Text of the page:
552 F2d 170 United States v. Reeds

552 F.2d 170

UNITED STATES of America, Plaintiff-Appellee,
v.
William Duncan REEDS, Defendant-Appellant.

No. 76-1351.

United States Court of Appeals,
Seventh Circuit.

Submitted Feb. 11, 1977.
Decided March 1, 1977.*

Richard S. Jalovec, Stephen M. Komie, Chicago, Ill., for defendant-appellant.

Samuel K. Skinner, U. S. Atty., Gordon B. Nash, Jr., Ann C. Tighe, John L. Sullivan, Chicago, Ill., for plaintiff-appellee.

Before DUFFY, Senior Circuit Judge, SWYGERT and PELL, Circuit Judges.

PER CURIAM.

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1

Defendant-appellant, William Duncan Reeds, has filed this appeal from a finding of probable cause made by a United States Magistrate at defendant's preliminary hearing held pursuant to the Government's complaint charging Reeds with attempting to manufacture phencyclidine (PCP), a schedule III controlled substance, in violation of 21 U.S.C. § 846. Defendant was thereafter indicted by a grand jury for the same offense charged in the complaint, and is presently at liberty on bond.

2

Defendant offers multiple arguments that the magistrate's finding is appealable as of right to the circuit court of appeals, including: (1) the finding is a determination of a substantial right against which defendant has no further adequate relief; (2) the finding is appealable under the collateral order doctrine enunciated in Cohen v. Beneficial Industrial Loan Corp., 337 U.S. 541, 69 S.Ct. 1221, 93 L.Ed. 1528 (1949); (3) due process requires immediate appellate review to protect against loss of valuable constitutional rights, and (4) this court has review jurisdiction by reason of its supervisory power over the district courts within the Seventh Circuit. We do not reach the question of whether the return of the indictment renders moot any infirmity in defendant's preliminary hearing for we hold we are without jurisdiction to entertain the appeal.

3

Alleged defects at an accused's preliminary hearing have been reviewed by way of habeas corpus or mandamus filed in the district court. See United States v. King, 157 U.S.App.D.C. 179, 482 F.2d 768, 771 (1973); contra, DiCesare v. Chernenko, 303 F.2d 423 (4th Cir. 1962) (commissioner's finding of probable cause not reviewable by habeas corpus). Prior to the enactment of the Federal Magistrates Act, 28 U.S.C. § 631 et seq. (1968), whereby United States Commissioners were supplanted by magistrates with expanded duties and powers, the district courts had, on occasion, assumed jurisdiction to review a finding of probable cause by a United States Commissioner. Review was had by motion in the district court to dismiss the warrant of arrest, pending the return of an indictment, and where the circumstances were "extraordinary and unusual." United States v. Zerbst, 111 F.Supp. 807, 810 (E.D.S.C.1953); United States v. Vassallo, 282 F.Supp. 928 (E.D.Pa.1968).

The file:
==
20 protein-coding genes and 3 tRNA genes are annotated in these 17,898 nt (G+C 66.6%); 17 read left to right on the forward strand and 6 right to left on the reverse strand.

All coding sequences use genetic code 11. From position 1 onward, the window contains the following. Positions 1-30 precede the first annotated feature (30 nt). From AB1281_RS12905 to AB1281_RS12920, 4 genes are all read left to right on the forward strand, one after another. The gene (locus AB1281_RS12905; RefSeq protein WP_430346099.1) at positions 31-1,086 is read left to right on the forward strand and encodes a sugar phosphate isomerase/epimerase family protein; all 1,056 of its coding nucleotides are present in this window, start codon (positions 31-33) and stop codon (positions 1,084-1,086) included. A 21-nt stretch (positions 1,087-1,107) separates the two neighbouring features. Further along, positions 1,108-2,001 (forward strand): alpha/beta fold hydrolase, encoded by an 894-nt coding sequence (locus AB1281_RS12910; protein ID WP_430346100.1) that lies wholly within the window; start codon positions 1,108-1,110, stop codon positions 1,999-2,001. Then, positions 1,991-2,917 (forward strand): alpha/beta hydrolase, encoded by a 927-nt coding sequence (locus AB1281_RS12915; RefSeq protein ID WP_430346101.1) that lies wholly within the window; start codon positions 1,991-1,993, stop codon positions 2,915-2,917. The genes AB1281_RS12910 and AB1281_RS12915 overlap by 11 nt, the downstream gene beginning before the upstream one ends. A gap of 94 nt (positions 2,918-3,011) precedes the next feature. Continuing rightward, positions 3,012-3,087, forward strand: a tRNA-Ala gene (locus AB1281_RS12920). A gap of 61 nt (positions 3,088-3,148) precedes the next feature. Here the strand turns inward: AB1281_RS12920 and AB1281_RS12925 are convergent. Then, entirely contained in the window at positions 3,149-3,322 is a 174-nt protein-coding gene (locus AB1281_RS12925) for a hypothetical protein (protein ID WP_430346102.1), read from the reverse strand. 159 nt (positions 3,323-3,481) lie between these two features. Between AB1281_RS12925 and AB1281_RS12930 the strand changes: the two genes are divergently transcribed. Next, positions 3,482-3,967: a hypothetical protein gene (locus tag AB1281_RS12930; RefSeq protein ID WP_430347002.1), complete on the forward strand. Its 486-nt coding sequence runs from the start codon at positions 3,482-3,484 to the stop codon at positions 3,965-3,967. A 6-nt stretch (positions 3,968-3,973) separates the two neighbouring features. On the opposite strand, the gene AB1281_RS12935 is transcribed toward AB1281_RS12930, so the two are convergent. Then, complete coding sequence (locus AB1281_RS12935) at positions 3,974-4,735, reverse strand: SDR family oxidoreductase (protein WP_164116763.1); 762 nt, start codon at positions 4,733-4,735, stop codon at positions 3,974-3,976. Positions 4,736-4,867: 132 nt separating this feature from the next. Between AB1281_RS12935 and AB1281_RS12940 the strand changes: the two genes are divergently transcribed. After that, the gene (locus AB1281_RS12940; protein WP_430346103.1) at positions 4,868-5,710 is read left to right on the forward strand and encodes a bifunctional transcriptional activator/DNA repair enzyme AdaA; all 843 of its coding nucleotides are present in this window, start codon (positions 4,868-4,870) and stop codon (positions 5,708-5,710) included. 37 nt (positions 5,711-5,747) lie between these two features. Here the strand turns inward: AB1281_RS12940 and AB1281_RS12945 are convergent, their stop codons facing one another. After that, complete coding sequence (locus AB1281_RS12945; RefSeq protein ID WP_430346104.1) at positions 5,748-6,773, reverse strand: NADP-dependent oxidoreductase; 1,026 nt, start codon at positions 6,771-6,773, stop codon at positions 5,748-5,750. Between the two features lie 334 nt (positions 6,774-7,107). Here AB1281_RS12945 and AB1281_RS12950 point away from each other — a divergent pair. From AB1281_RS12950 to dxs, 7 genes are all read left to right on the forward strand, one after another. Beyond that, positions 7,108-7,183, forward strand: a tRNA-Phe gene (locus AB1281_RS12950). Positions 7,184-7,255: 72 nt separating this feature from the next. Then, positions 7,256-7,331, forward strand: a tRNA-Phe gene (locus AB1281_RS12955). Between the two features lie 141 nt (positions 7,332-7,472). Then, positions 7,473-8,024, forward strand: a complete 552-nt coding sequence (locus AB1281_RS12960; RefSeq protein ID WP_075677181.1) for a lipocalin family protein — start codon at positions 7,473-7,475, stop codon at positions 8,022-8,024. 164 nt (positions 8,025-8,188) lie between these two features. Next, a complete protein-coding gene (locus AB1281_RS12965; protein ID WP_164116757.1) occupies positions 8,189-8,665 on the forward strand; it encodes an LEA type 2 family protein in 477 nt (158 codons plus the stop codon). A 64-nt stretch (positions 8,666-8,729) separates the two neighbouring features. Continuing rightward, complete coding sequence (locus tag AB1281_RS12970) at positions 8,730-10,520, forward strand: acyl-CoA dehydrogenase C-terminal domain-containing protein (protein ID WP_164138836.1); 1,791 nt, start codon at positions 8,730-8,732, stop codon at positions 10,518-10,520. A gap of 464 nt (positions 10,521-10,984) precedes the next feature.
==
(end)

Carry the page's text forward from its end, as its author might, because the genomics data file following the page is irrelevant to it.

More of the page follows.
4

Although there is authority for review of a finding of probable cause in the district court under limited circumstances, the defendant has not directed our attention to, nor does further research reveal, any authority whatsoever for the proposition that appeal lies as of right to the circuit court of appeals. Whatever the efficacy of defendant's several arguments for review of the magistrate's determination of probable cause, they are misdirected when the district court has been by-passed. Cf. United States v. Various Documents, Papers and Books of Briggs & Turivas, Inc., 278 F. 944 (7th Cir. 1921). Not only does the available case law point in the direction of resort to the district court for any relief to which defendant may be entitled but the Federal Magistrates Act, 28 U.S.C. § 636(b)(1)(A) (1976) (amending 28 U.S.C. § 636(b) (1968)), requires that any request for reconsideration of a magistrate's pretrial finding under subparagraph (A) of section 636(b)(1), or, in the case of section 636(c) of the Act, any appeal from a conviction by a magistrate, lies with the district court. In the face of such plain legislative intent, it is difficult to reconcile defendant's claim of right to review in this court when the district court has traditionally been the forum for review of a magistrate's findings, orders, and judgments. The efficient administration of criminal justice would be ill-served by defendant's failure to follow the orderly processes established to vindicate his asserted constitutional rights.

5

Upon review of the record on appeal and the briefs presented by counsel without oral argument as authorized by Federal Rule of Appellate Procedure 2, the appeal is hereby DISMISSED for lack of jurisdiction.

*

This appeal was originally decided by unreported order on March 1, 1977 pursuant to Circuit Rule 35. The court has subsequently decided to issue the decision as an opinion